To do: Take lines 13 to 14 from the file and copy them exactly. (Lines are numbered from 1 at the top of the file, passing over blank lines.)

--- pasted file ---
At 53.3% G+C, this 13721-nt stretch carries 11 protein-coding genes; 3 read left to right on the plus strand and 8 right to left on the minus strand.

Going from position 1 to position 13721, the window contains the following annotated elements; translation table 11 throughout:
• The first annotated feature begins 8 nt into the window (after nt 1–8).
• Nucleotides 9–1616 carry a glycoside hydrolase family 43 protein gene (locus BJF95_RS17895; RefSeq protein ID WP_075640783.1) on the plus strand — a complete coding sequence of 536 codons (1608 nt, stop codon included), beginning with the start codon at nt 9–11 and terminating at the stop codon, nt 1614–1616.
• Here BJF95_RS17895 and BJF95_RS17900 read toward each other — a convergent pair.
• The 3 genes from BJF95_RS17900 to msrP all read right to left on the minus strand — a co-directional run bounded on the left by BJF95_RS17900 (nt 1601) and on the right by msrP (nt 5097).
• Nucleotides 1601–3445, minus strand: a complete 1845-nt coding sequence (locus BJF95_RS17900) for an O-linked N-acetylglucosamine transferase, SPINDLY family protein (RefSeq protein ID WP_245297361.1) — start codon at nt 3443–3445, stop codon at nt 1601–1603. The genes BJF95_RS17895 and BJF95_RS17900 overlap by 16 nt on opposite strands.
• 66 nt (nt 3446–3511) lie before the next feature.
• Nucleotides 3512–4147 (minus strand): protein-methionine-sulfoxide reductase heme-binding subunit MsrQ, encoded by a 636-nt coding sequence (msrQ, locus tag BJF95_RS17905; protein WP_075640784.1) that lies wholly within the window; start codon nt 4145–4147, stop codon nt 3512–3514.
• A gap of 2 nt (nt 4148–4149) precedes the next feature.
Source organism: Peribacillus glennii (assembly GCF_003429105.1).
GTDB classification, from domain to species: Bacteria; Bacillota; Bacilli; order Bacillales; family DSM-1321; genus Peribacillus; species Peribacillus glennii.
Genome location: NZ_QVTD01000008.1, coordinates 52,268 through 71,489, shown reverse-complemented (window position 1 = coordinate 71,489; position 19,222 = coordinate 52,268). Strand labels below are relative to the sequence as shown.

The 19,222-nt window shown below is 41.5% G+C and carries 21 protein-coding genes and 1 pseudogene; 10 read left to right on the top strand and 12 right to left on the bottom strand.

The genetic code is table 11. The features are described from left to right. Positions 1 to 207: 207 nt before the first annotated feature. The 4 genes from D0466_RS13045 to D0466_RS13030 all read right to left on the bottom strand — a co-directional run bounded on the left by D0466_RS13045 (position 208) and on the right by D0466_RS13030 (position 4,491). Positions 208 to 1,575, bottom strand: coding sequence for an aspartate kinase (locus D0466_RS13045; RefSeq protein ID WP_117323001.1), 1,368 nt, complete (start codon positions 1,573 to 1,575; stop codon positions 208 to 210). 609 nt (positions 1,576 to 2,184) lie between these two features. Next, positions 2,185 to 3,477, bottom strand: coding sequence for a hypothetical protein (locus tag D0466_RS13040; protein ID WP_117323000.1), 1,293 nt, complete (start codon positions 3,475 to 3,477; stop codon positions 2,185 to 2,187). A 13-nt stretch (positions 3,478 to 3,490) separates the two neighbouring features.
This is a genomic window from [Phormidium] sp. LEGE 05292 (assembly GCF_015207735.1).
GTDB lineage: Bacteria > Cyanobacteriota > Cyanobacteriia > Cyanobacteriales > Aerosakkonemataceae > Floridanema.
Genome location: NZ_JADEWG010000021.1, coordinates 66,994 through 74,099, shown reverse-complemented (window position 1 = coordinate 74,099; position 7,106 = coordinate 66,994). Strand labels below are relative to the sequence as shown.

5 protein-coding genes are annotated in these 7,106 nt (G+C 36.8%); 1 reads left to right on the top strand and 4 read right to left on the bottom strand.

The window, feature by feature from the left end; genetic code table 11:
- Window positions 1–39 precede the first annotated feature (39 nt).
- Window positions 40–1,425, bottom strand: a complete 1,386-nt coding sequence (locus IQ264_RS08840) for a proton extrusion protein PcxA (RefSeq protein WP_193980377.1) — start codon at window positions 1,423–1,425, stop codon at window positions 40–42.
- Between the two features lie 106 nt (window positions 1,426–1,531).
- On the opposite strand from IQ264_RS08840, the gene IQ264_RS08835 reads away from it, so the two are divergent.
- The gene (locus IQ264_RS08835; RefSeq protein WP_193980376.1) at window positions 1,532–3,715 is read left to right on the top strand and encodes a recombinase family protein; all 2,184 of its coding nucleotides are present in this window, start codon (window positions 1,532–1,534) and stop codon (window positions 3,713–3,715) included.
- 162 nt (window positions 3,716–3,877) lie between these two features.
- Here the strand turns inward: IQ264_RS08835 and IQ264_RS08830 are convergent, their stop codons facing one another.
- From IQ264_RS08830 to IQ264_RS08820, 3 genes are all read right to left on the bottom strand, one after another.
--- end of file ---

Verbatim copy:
Genome location: NZ_QVTD01000008.1, coordinates 52,268 through 71,489, shown reverse-complemented (window position 1 = coordinate 71,489; position 19,222 = coordinate 52,268). Strand labels below are relative to the sequence as shown.

The 19,222-nt window shown below is 41.5% G+C and carries 21 protein-coding genes and 1 pseudogene; 10 read left to right on the top strand and 12 right to left on the bottom strand.